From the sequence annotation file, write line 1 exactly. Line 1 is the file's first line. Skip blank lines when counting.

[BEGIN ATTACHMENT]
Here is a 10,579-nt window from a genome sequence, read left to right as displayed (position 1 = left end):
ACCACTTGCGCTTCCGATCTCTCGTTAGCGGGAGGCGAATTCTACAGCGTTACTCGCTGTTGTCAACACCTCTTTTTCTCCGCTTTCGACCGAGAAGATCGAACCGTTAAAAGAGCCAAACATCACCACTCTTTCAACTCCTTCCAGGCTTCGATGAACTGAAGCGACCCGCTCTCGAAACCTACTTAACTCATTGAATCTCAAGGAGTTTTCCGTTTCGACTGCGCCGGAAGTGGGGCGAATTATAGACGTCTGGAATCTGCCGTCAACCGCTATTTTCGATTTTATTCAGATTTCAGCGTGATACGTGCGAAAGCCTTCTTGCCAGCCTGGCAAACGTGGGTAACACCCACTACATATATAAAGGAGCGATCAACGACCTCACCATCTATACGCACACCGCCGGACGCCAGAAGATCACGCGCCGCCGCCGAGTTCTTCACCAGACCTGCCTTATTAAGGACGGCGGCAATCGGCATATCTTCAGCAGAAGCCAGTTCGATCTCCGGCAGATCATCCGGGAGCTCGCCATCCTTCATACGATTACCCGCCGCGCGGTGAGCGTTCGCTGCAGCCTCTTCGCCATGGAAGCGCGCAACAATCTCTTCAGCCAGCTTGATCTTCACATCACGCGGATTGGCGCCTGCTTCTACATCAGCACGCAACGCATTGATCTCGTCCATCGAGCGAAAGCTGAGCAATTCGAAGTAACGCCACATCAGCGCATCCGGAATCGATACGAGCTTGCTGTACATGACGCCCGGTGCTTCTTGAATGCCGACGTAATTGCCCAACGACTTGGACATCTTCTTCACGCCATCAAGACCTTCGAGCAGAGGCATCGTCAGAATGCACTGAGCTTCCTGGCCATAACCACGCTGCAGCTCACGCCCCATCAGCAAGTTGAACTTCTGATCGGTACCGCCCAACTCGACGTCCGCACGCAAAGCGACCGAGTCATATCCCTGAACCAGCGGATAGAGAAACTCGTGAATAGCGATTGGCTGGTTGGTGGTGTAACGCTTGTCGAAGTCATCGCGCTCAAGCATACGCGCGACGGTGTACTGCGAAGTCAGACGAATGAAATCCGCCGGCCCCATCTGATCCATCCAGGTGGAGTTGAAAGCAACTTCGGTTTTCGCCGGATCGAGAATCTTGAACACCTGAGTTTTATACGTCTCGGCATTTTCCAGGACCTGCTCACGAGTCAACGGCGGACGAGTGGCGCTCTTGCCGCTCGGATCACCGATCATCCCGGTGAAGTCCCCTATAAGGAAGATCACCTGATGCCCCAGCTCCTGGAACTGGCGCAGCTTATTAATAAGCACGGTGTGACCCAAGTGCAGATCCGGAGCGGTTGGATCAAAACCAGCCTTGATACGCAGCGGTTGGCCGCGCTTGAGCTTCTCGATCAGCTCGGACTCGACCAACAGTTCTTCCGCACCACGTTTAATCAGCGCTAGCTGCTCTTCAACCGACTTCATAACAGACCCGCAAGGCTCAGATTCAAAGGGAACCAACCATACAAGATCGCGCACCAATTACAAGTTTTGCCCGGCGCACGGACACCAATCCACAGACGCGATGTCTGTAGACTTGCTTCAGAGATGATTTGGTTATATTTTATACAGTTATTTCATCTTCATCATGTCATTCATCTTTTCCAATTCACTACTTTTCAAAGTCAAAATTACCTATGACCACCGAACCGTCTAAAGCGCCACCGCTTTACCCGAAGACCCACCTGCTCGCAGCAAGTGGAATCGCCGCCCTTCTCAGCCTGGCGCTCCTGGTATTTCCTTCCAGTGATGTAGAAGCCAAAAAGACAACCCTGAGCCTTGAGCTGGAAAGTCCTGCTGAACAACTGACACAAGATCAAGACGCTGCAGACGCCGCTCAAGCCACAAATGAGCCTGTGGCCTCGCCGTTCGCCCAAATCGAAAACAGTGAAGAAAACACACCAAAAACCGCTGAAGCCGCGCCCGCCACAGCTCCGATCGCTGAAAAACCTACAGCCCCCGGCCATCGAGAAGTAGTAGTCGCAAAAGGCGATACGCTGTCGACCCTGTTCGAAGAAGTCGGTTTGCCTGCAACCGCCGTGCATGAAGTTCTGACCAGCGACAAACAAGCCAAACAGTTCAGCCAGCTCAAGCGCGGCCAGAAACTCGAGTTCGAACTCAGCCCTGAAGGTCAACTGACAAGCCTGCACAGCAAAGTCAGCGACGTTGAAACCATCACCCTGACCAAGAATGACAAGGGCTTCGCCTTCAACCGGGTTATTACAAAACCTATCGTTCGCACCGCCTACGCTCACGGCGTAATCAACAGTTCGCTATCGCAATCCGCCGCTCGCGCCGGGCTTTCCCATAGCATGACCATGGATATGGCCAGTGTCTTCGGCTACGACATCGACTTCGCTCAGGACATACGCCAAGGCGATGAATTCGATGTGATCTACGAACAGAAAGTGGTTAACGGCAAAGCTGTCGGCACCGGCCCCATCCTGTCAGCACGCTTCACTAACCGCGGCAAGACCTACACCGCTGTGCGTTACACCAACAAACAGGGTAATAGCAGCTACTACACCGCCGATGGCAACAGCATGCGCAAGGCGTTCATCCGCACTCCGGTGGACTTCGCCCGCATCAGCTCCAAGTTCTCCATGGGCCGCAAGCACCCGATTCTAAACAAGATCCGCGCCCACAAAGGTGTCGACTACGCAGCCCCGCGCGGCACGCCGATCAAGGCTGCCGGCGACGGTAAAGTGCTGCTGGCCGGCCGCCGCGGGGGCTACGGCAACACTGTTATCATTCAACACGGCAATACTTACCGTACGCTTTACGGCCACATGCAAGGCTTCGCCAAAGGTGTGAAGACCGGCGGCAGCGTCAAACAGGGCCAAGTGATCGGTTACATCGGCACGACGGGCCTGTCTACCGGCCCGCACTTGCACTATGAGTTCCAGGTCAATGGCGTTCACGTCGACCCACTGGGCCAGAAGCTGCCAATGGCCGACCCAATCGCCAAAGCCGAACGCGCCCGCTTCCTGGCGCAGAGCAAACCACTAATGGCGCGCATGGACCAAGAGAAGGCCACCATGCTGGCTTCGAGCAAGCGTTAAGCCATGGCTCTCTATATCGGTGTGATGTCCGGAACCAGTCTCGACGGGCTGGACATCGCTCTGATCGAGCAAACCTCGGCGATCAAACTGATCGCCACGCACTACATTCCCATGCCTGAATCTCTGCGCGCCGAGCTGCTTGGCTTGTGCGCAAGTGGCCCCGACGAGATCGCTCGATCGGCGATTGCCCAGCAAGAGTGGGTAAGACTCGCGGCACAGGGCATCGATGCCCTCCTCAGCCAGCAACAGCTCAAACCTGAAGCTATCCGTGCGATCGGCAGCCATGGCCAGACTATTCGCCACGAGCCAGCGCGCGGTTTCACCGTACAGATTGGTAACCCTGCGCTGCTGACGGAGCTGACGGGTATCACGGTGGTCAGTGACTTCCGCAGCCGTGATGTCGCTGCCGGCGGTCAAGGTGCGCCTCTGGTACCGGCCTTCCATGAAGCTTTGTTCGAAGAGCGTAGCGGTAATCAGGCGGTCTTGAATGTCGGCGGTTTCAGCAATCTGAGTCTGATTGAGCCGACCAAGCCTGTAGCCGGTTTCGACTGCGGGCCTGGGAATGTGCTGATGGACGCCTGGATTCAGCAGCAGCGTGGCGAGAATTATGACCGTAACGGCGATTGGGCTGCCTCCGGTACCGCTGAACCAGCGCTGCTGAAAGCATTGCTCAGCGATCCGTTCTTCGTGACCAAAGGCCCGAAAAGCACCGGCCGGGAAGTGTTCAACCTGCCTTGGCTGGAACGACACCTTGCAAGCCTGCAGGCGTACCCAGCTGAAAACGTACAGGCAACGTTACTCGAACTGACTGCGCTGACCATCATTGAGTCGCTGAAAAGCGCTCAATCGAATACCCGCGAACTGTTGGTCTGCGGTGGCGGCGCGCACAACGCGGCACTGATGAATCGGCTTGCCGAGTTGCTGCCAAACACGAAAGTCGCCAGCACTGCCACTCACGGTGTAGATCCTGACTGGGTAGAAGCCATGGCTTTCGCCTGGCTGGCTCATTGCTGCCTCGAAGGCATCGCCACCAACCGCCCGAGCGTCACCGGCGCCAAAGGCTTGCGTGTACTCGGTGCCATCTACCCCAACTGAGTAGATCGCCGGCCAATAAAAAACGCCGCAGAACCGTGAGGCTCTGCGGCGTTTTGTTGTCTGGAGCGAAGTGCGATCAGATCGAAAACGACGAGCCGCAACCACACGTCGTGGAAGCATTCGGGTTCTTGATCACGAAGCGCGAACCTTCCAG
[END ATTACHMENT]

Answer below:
Here is a 10,579-nt window from a genome sequence, read left to right as displayed (position 1 = left end):